Transfixion mines some of the same veins of disquiet that have fueled the success of the Hunger Games trilogy, but where Suzanne Collins aims for emotional effect and pathos Giambrone aims for something more elusive – a moral understanding of violent conflict. The result is a bit like what might have happened if Frantz Fanon had got hold of the script of 28 Days Later and insisted that denying the humanity of the zombies would only cause the normal people to become zombies: “There had to be a solution to win without becoming just like them.”

But the “dupes” in this book aren’t zombies – they are anti-zombies. Zombies have stood for many things in political allegory, but they almost always embody the epitome of the enemy “other”. They are implacably violent; they are usually mindless or, if not, they are utterly deranged; they are always incurable. In short, they are unquestionably legitimate targets for violence who are to be killed without compunction. In films zombies are killed for self-defence, but there is also a common tendency, first established in Dawn of the Dead, for protagonists to prolifically splatter zombie brains just in order to perform banal tasks like going from place to place.There is no reason too trivial to be worth taking the “life” of a zombie.

In short zombies are the human-shaped essence of life undeserving of life. Transfixion‘s “dupes” turn this notion on its head. These are every bit as implacably violent as any crazed zombie, but even more deadly for their ruthless and calculating rationality. For those embattled few survivors of the shock and awe of the initial onslaught of violence, the dupes are zombies. You kill them and you don’t think about it, or at least pretend not to. The dupes could literally be their brothers and sisters, but the shared humanity is forgotten by both and lost in both. One side is driven mad by a brain-altering signal, and the other side simply follows suit in many respects.

Young Kaylee Colton resists this amnesia and the disjuncture which creates a rift in humanity. In a brutal world she struggles to recreate a sense that she herself is a real person: “She was not herself, and she wasn’t sure which version of herself she wasn’t.” But, she never quite loses sight of the personhood of the other – even the knife-wielding maniac who will kill her without compunction. And she is right.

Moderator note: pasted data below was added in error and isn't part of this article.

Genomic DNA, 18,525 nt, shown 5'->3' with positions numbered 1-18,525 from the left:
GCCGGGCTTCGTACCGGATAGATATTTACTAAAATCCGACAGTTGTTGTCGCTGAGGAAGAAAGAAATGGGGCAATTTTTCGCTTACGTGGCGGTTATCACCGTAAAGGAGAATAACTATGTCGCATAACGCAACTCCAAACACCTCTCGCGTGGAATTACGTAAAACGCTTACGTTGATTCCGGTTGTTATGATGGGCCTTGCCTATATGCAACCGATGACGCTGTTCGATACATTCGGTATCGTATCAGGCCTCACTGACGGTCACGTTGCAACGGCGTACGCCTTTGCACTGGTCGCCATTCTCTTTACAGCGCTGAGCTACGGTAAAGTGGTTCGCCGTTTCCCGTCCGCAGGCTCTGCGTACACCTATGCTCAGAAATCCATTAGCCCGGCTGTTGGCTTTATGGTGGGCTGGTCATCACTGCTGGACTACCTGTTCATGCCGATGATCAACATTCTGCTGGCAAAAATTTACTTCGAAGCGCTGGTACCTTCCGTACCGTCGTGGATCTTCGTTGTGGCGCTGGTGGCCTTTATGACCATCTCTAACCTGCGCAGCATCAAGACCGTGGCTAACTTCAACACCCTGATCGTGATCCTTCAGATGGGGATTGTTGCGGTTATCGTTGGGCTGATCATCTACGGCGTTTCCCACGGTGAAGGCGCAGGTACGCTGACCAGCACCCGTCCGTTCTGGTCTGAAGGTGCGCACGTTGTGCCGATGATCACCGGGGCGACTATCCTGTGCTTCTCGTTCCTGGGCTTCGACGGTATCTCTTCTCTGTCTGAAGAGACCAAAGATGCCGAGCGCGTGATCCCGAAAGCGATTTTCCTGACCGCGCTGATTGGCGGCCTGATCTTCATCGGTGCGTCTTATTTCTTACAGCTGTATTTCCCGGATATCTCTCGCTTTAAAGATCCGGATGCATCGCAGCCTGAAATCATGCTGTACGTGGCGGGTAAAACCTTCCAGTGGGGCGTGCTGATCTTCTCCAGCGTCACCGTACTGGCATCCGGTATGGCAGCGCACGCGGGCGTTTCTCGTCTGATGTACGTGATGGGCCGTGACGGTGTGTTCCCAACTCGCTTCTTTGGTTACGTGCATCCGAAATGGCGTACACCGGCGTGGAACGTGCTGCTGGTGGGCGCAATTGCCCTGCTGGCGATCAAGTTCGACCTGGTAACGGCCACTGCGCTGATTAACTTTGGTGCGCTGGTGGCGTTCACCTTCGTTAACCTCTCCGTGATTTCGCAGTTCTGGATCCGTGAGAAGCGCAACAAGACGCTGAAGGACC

The reader is taken inside the mind of a dupe and find not the haze of hatred, but a different sense of reality. Now we are in the territory of Philip K. Dick – the science fiction author for whom reality was fragile and fungible not just in epistemological terms but in political, psychological and social terms. Under the guise of “out there” explorations of drugs and virtual reality, Dick made many astute political and social observations. He explored the significance of what academics would now refer to as a “subject position” decades before the term was coined. To put it another way, Dick’s writing and Transfixion have more in common with Battlestar Galactica than with The Matrix.

And that is the problem of the dupes. They are not different in nature. They are not inhuman. It is the mental landscape they inhabit that is different. That is not to say that their reality is somehow valid. The world they inhabit is not only ultimately senseless, it is extremely limited. The filters through which they see everything turn these human beings into remorseless killers who act like mindless zombies without the mindlessness. For this, Giambrone gleefully indicts the medium of television – the carrier signal of their derangement: “The sign on the door said “Editing,” and a sickly blue glow throbbed out from inside the dark chamber.”